96

I have an issue with git and my terminal.

Here's a gallery to show you my issue : http://imgur.com/a/6RrEY

When I push commits from my terminal, git says I push them with another username, that's a user from my organisation (my company) with no commit at all and it seems it belongs to no one : (check gallery first pic)

But this doesn't happen when I use Github for mac, in the feed I see the commits pushed by myself.

The problem also affects my personal repositories, my terminal says that I don't have the permission to push commits on those repositories (which is obviously wrong) since it tries to push it with this user : (check gallery second pic)

Guess what ? This doesn't happen with Github for mac too.

I changed my computer to a brand new one few days ago, so I reset'ed all my ssh key of github and left only a new one generated by Github for Mac so I don't think that there's some ghost user/ssh key hidden somewhere, this hdd is brand new : (check gallery third pic)

My .gitconfig file is all clear, there's only my credentials : (check gallery fourth pic)

I really don't get it, help, StackOverflow, you're my only hope.

(My apologies for my poor Gimp skills and the Star Wars reference)

EDIT : ssh-add -l only shows the good ssh key created by github for mac and I have only one github account

EDIT2 : ssh -T git@github.com recognize me as the good user.

EDIT3 : After a few tests it looks like my terminal does the commits with my username, but pushes them with the other one, Github for mac commits and pushes with the good username.This situation happen with every repo I have/make (even new ones).

EDIT4 : In a personal repository git log --pretty="%h %an %ae" shows my good username

EDIT5 : No sign of environment variables that would override my credentials in my env. Even if I try to set those variables with the good credentials problem persists.

EDIT6 : Things work back normally if I force the user in the path of /.git/config of a repository but I don't think that's the good option : http://USER@github.com/USER/REPO.git

EDIT7 : We deleted the git user that pushed the commits for me and this brings another error : remote: Invalid username or password. fatal: Authentication failed for 'https://github.com/USER/REPO.git/'

FINAL EDIT : I installed git with homebrew, typed git config --global push.default simple and now it takes my credentials even without forceing the user. That's strange. Thanks everybody for your help, you're great guys !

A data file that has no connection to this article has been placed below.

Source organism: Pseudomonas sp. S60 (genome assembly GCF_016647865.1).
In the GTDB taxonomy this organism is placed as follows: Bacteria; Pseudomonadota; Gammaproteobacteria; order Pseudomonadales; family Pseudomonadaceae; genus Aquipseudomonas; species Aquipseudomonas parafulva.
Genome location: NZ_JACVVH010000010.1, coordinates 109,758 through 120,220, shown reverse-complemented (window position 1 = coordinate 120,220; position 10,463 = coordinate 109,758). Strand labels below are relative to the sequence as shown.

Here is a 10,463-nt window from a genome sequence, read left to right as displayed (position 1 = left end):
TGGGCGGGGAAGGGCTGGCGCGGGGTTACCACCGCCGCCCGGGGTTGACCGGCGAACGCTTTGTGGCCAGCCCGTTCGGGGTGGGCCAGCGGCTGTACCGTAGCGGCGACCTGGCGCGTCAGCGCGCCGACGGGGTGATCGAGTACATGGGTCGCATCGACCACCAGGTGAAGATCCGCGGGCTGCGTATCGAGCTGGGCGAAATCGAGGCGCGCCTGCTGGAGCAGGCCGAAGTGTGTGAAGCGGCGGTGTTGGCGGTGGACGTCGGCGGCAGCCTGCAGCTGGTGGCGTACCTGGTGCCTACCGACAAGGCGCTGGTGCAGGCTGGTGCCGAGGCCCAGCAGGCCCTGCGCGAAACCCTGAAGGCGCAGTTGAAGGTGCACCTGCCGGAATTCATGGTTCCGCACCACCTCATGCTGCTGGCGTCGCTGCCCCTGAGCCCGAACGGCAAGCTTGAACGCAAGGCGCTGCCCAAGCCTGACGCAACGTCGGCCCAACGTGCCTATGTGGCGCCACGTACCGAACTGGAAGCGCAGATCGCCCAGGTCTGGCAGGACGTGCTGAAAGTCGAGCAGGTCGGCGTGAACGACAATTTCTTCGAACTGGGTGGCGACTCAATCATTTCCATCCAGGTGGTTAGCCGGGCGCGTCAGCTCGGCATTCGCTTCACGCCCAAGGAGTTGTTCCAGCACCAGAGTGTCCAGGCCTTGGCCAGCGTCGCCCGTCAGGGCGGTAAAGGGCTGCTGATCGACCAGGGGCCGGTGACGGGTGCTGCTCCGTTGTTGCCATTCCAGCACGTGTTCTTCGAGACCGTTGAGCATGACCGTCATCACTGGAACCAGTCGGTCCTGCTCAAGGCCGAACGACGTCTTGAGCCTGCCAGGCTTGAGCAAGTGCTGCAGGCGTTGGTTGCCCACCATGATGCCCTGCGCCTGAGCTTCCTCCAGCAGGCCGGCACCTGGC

• 2
    check ~/.gitconfig and $project_root/.git/config files. One of those two is surely misconfigured for user name. – mu 無 Feb 6 '14 at 22:31
  • 1
    Thanks for your answer ansh0l. ~/.gitconfig is clear and so is $project_root/.git/config. In fact I have this issue with every personal project, work projects can be pushed since this other user belongs to my organisation that owns those repositories. – Yinfei Feb 6 '14 at 22:34
  • Do you have multiple github accounts then? One for company, the other for personal usage? – mu 無 Feb 6 '14 at 22:36
  • Nope, only one for everything. – Yinfei Feb 6 '14 at 22:36
  • 1
    An annoying solution would be to just regenerate another SSH key. If you are using your current SSH key with another service it would be pointless. – Eduardo Bautista Feb 6 '14 at 22:40

15 Answers 15

146

I just had this problem at work. The builtin git that ships with mac or comes when you install xcode caches git credentials in keychain. The fix for me was to:

start keychain access (start spotlight via cmd + space, type keychain, press enter)

Under keychains on the upper left, select "login" Under category on the left, select "passwords"

find the name "github" and delete it.

  • 2
    Make sure you delete all github entry here & set the login configuration *git config --global user.name <name> *git config --global user.email <email> – Shank_Transformer Mar 9 '15 at 8:07
  • In my case, SourceTree was experiencing this problem. Deleting the item in the keychain fixed it! – Shoerob May 1 '15 at 19:00
  • 1
    @Shank_Transformer your solution worked for me! Thank you! – Nazariy May 3 '16 at 19:22
  • You may have to search for (or launch directly) seahorse on Ubuntu. – caw Jun 11 '17 at 23:13
  • 3
    I am in debt to you sir – Baconbeastnz Mar 5 '18 at 10:08
28

github identifies you by the ssh key it sees, not by any setting from git.

Therefore, you need to ensure that your work account's ssh key is not in your keyring when you try to push from your personal account and vice versa.

Use ssh-add -l to determine which keys are in your keyring, and ssh-add -d <keyfile> to remove a key from your keyring, if it dosent work remove the 'unwanted' ssh key from ~/.ssh/config.

source

NB: Github will still identify your commit based on the email only.

  • 5
    This is the only answer that explains why it was persistently using the wrong github account despite my user.email being set correctly. Wish I could upvote five times. – Chris Nov 28 '17 at 6:29
  • 1
    in my case removing ssh key worked like a charm ssh-add -D – rPawel Jan 3 '18 at 16:15
  • This was the only answer that worked for me. Thanks!! – Edward Hartnett May 23 '18 at 13:54
  • The only option that worked. It doesn't make sense why git would not pick the right key. Since we are mentioning the ssh file it has to use in config. – Revanth Kumar May 24 '18 at 18:51
  • When I do ssh-add -l I get an answer that doesn't help. It types out 4096 SHA256:lotsOfGibberish,about40chars (RSA) I don't know how to us this information. – MiguelMunoz Nov 17 '18 at 5:42
18

Despite all the great options given by other users, the only way to fix this was to reinstall git completely and type git config --global push.default simple to rewrite good credentials.

  • @VonC, despite your answer was great, it didn't work at all. This is the only solution that worked for me. I wonder if it's git issue or OSX... – swilgosz Mar 25 '16 at 7:05
  • 33